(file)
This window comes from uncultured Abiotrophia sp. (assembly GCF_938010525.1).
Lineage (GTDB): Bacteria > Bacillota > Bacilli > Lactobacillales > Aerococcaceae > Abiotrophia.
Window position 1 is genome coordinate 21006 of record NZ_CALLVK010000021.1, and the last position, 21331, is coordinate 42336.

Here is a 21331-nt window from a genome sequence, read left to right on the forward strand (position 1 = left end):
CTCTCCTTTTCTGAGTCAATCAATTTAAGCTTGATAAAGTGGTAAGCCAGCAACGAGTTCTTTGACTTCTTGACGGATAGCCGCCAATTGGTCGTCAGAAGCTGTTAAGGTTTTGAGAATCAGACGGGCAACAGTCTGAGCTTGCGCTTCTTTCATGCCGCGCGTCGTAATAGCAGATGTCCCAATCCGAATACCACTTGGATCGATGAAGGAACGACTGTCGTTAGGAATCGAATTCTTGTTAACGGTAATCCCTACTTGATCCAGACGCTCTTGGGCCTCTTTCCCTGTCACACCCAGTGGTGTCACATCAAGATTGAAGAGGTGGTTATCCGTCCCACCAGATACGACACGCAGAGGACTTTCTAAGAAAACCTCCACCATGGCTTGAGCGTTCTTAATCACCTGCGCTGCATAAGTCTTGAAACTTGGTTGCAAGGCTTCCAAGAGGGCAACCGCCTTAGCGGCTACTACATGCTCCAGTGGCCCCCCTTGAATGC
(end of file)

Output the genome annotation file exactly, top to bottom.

This window comes from uncultured Abiotrophia sp. (assembly GCF_938010525.1).
Lineage (GTDB): Bacteria > Bacillota > Bacilli > Lactobacillales > Aerococcaceae > Abiotrophia.
Window position 1 is genome coordinate 21006 of record NZ_CALLVK010000021.1, and the last position, 21331, is coordinate 42336.

Here is a 21331-nt window from a genome sequence, read left to right on the forward strand (position 1 = left end):
CTCTCCTTTTCTGAGTCAATCAATTTAAGCTTGATAAAGTGGTAAGCCAGCAACGAGTTCTTTGACTTCTTGACGGATAGCCGCCAATTGGTCGTCAGAAGCTGTTAAGGTTTTGAGAATCAGACGGGCAACAGTCTGAGCTTGCGCTTCTTTCATGCCGCGCGTCGTAATAGCAGATGTCCCAATCCGAATACCACTTGGATCGATGAAGGAACGACTGTCGTTAGGAATCGAATTCTTGTTAACGGTAATCCCTACTTGATCCAGACGCTCTTGGGCCTCTTTCCCTGTCACACCCAGTGGTGTCACATCAAGATTGAAGAGGTGGTTATCCGTCCCACCAGATACGACACGCAGAGGACTTTCTAAGAAAACCTCCACCATGGCTTGAGCGTTCTTAATCACCTGCGCTGCATAAGTCTTGAAACTTGGTTGCAAGGCTTCCAAGAGGGCAACCGCCTTAGCGGCTACTACATGCTCCAGTGGCCCCCCTTGAATGC